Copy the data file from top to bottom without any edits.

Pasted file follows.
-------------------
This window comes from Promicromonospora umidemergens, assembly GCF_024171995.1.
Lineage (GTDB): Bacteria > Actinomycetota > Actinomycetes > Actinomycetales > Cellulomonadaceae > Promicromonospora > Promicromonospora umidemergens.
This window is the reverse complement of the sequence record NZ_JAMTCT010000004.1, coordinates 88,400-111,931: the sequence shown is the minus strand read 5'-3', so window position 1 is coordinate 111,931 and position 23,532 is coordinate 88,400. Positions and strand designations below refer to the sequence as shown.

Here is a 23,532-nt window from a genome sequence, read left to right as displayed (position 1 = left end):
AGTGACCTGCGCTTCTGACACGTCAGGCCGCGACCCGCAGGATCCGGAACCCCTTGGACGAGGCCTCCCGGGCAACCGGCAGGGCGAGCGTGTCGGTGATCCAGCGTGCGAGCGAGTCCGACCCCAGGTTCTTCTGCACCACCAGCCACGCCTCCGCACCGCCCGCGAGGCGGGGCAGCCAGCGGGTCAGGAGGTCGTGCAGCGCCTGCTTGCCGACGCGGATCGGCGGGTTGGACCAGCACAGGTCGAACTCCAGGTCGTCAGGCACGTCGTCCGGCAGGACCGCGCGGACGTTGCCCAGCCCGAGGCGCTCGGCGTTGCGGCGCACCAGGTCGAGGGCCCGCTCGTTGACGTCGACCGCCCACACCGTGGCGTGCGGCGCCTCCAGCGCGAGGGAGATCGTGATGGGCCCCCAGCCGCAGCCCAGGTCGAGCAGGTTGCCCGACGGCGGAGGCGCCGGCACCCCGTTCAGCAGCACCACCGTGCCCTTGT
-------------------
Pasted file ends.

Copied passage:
This window comes from Promicromonospora umidemergens, assembly GCF_024171995.1.
Lineage (GTDB): Bacteria > Actinomycetota > Actinomycetes > Actinomycetales > Cellulomonadaceae > Promicromonospora > Promicromonospora umidemergens.
This window is the reverse complement of the sequence record NZ_JAMTCT010000004.1, coordinates 88,400-111,931: the sequence shown is the minus strand read 5'-3', so window position 1 is coordinate 111,931 and position 23,532 is coordinate 88,400. Positions and strand designations below refer to the sequence as shown.

Here is a 23,532-nt window from a genome sequence, read left to right as displayed (position 1 = left end):
AGTGACCTGCGCTTCTGACACGTCAGGCCGCGACCCGCAGGATCCGGAACCCCTTGGACGAGGCCTCCCGGGCAACCGGCAGGGCGAGCGTGTCGGTGATCCAGCGTGCGAGCGAGTCCGACCCCAGGTTCTTCTGCACCACCAGCCACGCCTCCGCACCGCCCGCGAGGCGGGGCAGCCAGCGGGTCAGGAGGTCGTGCAGCGCCTGCTTGCCGACGCGGATCGGCGGGTTGGACCAGCACAGGTCGAACTCCAGGTCGTCAGGCACGTCGTCCGGCAGGACCGCGCGGACGTTGCCCAGCCCGAGGCGCTCGGCGTTGCGGCGCACCAGGTCGAGGGCCCGCTCGTTGACGTCGACCGCCCACACCGTGGCGTGCGGCGCCTCCAGCGCGAGGGAGATCGTGATGGGCCCCCAGCCGCAGCCCAGGTCGAGCAGGTTGCCCGACGGCGGAGGCGCCGGCACCCCGTTCAGCAGCACCACCGTGCCCTTGT